The Genisphere 3DNA Method
This Genisphere, Inc. procedure is summarized here for academic purposes.
All questions, comments and ordering requests should be sent to the people who make 3DNA:
3DNA is a nucleic acid detection
technique recently developed by Genisphere,
Inc. 3DNA is an efficient hybridization probe that allows for
easy detection of a very small amount of target nucleotide. You will
soon see why 3DNA is a highly effective technique for nucleic acid blotting.
Structure of the 3DNA Probe
The 3DNA technique can attribute its effectiveness to the structure of the 3DNA probe. While traditional probes for Northern and Southern blots consist of a single nucleotide sequence for target molecule detection,1 the 3DNA probe consists of several hundred target-specific nucleic acid sequences within a single molecule that can bind to the target nucleotide strand. This probe is called a dendrimer.
Assembly of the 3DNA Dendrimer
The 3DNA dendrimer consists
of several layers of the monomer shown below2 (Figure 1).
(Source for diagram is Genisphere)
This monomer consists of two ssDNA strands with a central region of complementary nucleotide sequence. The central region where the DNA is base-paired is referred to as the "waist" of the monomer, and extending from the waist are four unbonded "arms" of noncomplementary nucleic acid sequence.2
The 3DNA dendrimer is formed by joining several layers of these monomers. The arms of the monomer are designed to base-pair with the arms of other monomers in a precise fashion to produce several layers that interact to form a complete dendrimer.2 At the center of the dendrimer is a single "initiator monomer." The arms of the initiator unit base-pair with the complementary nucleotide sequence of the arms of four other monomers to form the first layer of the dendrimer (Figure 2A). The free arms extending from the first layer of the dendrimer then base-pair with complementary arms of a second layer of monomers (Figure 2B). A third layer is added, and then a fourth and final layer of monomers is added to complete the dendrimer (Figure 2C). In order to avoid degradation of the dendrimer, the monomer arms are ligated between each layer at each stage.2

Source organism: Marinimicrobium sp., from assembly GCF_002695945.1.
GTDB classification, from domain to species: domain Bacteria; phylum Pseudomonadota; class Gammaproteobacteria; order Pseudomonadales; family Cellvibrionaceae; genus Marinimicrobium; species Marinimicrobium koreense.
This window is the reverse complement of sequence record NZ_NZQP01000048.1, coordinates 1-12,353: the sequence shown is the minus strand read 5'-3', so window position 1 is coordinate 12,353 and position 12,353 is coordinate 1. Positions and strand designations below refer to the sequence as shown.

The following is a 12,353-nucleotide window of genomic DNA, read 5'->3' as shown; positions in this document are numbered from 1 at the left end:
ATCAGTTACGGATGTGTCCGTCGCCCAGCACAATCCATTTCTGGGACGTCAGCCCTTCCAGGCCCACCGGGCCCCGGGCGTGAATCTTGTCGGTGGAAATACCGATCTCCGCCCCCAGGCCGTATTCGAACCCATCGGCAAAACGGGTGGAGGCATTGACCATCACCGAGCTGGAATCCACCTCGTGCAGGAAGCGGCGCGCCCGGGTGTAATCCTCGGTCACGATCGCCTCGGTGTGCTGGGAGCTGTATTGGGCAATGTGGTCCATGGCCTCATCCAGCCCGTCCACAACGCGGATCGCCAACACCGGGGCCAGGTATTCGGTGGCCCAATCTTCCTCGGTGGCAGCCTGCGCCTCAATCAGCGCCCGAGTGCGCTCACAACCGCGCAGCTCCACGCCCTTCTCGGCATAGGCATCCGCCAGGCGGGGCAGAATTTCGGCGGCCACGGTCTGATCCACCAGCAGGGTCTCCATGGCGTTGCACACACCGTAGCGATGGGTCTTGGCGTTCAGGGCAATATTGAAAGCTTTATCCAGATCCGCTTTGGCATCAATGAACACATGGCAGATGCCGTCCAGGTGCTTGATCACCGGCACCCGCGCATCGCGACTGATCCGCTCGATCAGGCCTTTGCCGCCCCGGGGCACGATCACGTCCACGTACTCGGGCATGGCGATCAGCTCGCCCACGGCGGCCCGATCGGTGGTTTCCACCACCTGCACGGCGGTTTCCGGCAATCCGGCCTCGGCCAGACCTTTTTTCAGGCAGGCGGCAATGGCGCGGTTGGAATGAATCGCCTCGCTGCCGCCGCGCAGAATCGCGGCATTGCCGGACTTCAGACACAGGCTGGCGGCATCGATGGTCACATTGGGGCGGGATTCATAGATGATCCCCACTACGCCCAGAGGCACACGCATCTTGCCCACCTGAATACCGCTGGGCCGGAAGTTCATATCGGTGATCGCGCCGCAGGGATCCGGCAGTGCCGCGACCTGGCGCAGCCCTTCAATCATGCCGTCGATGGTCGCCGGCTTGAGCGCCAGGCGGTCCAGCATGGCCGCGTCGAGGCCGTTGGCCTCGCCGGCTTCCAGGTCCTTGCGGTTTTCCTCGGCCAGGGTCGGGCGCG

(Source for diagrams is Genisphere)
Using Oligonucleotides to Create a Functional 3DNA Probe With Labels
The complete dendrimer shown in Figure 2C has 324 exposed (unpaired) ssDNA arms extending from its outer layer. There are two types of arms, each with one of two nucleotide sequences: "a+" or "c+." Half of the arms are composed of the a+ sequence and the other half are composed of the c+ sequence. Therefore, there are 162 arms of each type extending from the dendrimer. The c+ arm is ligated to a labeled oligonucleotide (Figure 3A), while the a+ arm is ligated to a target-specific oligonucleotide probe for hybridization to the target nucleic acid sequence2 (Figure 3B).
(Source for diagrams is Genisphere)
The completed 3DNA dendrimer after attachment of oligonucleotide probes and labeled oligonucleotides looks like this (Figure 3C):
(Source for diagram is Genisphere)
Advantages of 3DNA
Since the 3DNA dendrimer has 162 arms for the attachment of target-specific oligonucleotide probes, it has multiple binding sites for hybridization with a single target nucleic acid sequence. As opposed to a traditional probe that consists of only a single nucleotide sequence,1 the large dendrimer has 162 target-specific probes and thus has a greater likelihood of hybridizing to the target sequence. Therefore, 3DNA can hybridize successfully when only a small amount of target sequence is present. Moreover, because the 3DNA dendrimer is large in size and has multiple hybridization sites, addition of even a small amount of 3DNA can successfully detect the target sequence. Thus, very little 3DNA is needed to achieve a successful hybridization.2